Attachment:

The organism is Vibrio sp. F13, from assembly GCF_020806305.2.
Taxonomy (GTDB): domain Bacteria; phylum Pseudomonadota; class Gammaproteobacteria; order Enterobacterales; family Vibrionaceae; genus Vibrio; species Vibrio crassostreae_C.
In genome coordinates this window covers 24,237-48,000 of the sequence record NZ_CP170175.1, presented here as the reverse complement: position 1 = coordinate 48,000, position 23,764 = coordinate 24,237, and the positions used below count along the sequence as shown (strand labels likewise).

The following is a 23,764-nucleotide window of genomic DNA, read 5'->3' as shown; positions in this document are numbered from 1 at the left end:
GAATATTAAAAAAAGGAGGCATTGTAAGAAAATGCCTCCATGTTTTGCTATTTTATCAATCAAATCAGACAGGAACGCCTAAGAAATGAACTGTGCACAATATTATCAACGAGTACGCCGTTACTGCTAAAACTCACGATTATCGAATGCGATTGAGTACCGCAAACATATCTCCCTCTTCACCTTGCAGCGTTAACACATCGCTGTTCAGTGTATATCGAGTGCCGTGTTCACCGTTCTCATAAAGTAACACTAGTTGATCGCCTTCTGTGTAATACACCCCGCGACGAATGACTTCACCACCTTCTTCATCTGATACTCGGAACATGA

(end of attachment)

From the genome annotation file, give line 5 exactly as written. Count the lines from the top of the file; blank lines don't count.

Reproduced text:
GAATATTAAAAAAAGGAGGCATTGTAAGAAAATGCCTCCATGTTTTGCTATTTTATCAATCAAATCAGACAGGAACGCCTAAGAAATGAACTGTGCACAATATTATCAACGAGTACGCCGTTACTGCTAAAACTCACGATTATCGAATGCGATTGAGTACCGCAAACATATCTCCCTCTTCACCTTGCAGCGTTAACACATCGCTGTTCAGTGTATATCGAGTGCCGTGTTCACCGTTCTCATAAAGTAACACTAGTTGATCGCCTTCTGTGTAATACACCCCGCGACGAATGACTTCACCACCTTCTTCATCTGATACTCGGAACATGA